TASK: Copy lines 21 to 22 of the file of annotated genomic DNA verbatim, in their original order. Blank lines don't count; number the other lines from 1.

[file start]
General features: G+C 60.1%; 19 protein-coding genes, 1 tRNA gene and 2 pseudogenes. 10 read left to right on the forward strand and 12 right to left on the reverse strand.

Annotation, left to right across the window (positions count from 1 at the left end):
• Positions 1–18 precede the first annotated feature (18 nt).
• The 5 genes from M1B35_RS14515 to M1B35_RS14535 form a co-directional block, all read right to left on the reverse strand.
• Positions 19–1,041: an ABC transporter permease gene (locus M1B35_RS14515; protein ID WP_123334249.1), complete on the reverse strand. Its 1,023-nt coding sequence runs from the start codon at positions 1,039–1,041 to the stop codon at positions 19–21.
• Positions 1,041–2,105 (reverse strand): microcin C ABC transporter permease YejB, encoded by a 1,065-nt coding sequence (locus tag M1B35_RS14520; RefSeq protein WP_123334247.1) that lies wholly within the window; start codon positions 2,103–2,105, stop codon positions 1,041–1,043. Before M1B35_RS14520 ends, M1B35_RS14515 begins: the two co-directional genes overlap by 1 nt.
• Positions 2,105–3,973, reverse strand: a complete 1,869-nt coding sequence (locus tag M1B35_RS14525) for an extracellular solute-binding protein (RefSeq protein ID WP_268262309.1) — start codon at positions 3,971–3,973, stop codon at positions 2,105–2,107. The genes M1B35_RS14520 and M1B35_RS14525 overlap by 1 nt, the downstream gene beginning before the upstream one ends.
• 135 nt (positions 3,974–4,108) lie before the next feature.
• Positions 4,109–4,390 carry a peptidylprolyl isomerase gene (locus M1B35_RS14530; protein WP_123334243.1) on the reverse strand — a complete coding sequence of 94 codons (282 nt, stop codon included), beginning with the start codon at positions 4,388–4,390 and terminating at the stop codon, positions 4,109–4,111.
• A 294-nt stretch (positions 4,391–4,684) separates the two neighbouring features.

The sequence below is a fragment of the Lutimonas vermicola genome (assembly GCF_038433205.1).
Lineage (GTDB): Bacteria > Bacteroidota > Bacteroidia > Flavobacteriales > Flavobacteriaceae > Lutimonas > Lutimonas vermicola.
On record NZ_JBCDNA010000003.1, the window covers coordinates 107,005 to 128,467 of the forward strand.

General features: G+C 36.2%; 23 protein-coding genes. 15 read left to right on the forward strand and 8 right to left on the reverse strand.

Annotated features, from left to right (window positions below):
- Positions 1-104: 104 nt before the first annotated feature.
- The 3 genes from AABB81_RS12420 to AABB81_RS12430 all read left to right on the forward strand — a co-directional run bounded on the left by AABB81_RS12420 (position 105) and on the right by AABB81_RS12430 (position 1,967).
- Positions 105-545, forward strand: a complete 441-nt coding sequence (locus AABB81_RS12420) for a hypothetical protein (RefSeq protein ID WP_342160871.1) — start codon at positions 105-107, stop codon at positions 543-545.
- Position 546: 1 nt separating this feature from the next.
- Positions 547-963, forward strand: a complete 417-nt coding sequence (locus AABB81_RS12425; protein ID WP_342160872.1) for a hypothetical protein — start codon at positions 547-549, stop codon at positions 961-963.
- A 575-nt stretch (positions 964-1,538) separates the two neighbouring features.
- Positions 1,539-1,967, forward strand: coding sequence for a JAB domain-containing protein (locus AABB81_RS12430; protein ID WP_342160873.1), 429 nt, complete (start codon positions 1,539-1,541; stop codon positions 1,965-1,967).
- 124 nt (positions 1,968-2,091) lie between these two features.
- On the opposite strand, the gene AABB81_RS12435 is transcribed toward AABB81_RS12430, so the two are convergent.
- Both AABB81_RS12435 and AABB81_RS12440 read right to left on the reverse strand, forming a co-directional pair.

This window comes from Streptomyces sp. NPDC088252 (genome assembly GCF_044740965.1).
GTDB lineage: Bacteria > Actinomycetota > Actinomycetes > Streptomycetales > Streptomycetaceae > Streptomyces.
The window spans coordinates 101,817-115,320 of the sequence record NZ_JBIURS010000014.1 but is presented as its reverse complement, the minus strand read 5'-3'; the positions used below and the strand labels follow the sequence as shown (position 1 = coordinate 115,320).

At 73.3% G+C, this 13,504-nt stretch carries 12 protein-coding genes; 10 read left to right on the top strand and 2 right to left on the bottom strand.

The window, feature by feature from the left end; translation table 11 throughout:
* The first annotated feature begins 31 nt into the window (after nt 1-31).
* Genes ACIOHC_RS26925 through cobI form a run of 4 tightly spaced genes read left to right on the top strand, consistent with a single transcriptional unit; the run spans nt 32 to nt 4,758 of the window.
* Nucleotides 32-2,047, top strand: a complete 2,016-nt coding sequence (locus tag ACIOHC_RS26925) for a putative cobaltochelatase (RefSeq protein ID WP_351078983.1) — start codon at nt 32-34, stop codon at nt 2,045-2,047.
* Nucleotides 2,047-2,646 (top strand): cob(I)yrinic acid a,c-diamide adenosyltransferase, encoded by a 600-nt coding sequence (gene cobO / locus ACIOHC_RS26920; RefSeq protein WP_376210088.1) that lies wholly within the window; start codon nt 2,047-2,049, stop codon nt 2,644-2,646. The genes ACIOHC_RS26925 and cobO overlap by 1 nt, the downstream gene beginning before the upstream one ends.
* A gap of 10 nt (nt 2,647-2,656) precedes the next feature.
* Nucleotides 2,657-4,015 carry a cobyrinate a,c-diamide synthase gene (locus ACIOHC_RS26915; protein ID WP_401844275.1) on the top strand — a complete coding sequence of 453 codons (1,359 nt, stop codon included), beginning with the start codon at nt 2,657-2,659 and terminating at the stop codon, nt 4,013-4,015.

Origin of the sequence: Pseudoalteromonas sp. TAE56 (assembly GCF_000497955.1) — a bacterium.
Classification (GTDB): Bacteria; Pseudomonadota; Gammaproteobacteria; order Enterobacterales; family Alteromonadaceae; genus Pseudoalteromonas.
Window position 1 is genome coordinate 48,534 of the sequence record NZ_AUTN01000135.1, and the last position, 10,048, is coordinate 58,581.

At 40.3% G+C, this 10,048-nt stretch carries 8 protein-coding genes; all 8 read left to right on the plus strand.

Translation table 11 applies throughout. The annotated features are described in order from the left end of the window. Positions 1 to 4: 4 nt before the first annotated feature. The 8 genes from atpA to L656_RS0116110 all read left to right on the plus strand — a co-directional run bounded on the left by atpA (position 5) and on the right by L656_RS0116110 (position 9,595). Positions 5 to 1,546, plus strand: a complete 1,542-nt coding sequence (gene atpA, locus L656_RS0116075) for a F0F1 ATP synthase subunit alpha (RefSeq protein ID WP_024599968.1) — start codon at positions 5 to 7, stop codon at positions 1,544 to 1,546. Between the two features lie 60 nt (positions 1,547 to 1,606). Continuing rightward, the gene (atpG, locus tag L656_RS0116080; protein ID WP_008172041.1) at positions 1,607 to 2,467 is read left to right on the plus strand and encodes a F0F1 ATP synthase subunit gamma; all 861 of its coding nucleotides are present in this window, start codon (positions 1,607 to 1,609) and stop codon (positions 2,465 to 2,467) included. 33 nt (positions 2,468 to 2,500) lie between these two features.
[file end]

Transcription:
- A 575-nt stretch (positions 964-1,538) separates the two neighbouring features.
- Positions 1,539-1,967, forward strand: coding sequence for a JAB domain-containing protein (locus AABB81_RS12430; protein ID WP_342160873.1), 429 nt, complete (start codon positions 1,539-1,541; stop codon positions 1,965-1,967).